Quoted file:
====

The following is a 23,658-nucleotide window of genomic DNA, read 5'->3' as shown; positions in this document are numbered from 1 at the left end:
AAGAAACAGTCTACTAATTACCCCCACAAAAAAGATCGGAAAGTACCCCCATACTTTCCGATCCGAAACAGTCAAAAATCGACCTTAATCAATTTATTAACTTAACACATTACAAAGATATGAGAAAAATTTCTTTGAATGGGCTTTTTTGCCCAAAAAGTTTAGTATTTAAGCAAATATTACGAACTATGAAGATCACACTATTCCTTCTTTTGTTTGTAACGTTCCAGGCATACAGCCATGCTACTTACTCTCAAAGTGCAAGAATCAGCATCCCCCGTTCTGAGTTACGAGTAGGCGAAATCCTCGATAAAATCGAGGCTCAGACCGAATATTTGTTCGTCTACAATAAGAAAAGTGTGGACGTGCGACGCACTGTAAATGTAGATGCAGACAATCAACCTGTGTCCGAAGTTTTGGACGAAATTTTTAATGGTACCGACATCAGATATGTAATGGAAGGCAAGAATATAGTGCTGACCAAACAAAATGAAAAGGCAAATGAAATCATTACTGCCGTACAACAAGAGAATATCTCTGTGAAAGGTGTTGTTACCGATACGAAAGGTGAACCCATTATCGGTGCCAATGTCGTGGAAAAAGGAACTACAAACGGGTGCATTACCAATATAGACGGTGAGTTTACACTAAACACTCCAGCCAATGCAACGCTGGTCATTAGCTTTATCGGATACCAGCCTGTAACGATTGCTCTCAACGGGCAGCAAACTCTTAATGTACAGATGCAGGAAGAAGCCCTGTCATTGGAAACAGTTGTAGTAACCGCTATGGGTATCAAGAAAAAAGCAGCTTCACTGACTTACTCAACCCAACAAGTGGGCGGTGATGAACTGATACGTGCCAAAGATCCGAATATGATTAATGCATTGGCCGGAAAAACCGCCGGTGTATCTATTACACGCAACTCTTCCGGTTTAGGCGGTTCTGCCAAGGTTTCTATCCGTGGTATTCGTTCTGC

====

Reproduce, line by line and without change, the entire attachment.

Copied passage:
The following is a 23,658-nucleotide window of genomic DNA, read 5'->3' as shown; positions in this document are numbered from 1 at the left end:
AAGAAACAGTCTACTAATTACCCCCACAAAAAAGATCGGAAAGTACCCCCATACTTTCCGATCCGAAACAGTCAAAAATCGACCTTAATCAATTTATTAACTTAACACATTACAAAGATATGAGAAAAATTTCTTTGAATGGGCTTTTTTGCCCAAAAAGTTTAGTATTTAAGCAAATATTACGAACTATGAAGATCACACTATTCCTTCTTTTGTTTGTAACGTTCCAGGCATACAGCCATGCTACTTACTCTCAAAGTGCAAGAATCAGCATCCCCCGTTCTGAGTTACGAGTAGGCGAAATCCTCGATAAAATCGAGGCTCAGACCGAATATTTGTTCGTCTACAATAAGAAAAGTGTGGACGTGCGACGCACTGTAAATGTAGATGCAGACAATCAACCTGTGTCCGAAGTTTTGGACGAAATTTTTAATGGTACCGACATCAGATATGTAATGGAAGGCAAGAATATAGTGCTGACCAAACAAAATGAAAAGGCAAATGAAATCATTACTGCCGTACAACAAGAGAATATCTCTGTGAAAGGTGTTGTTACCGATACGAAAGGTGAACCCATTATCGGTGCCAATGTCGTGGAAAAAGGAACTACAAACGGGTGCATTACCAATATAGACGGTGAGTTTACACTAAACACTCCAGCCAATGCAACGCTGGTCATTAGCTTTATCGGATACCAGCCTGTAACGATTGCTCTCAACGGGCAGCAAACTCTTAATGTACAGATGCAGGAAGAAGCCCTGTCATTGGAAACAGTTGTAGTAACCGCTATGGGTATCAAGAAAAAAGCAGCTTCACTGACTTACTCAACCCAACAAGTGGGCGGTGATGAACTGATACGTGCCAAAGATCCGAATATGATTAATGCATTGGCCGGAAAAACCGCCGGTGTATCTATTACACGCAACTCTTCCGGTTTAGGCGGTTCTGCCAAGGTTTCTATCCGTGGTATTCGTTCTGC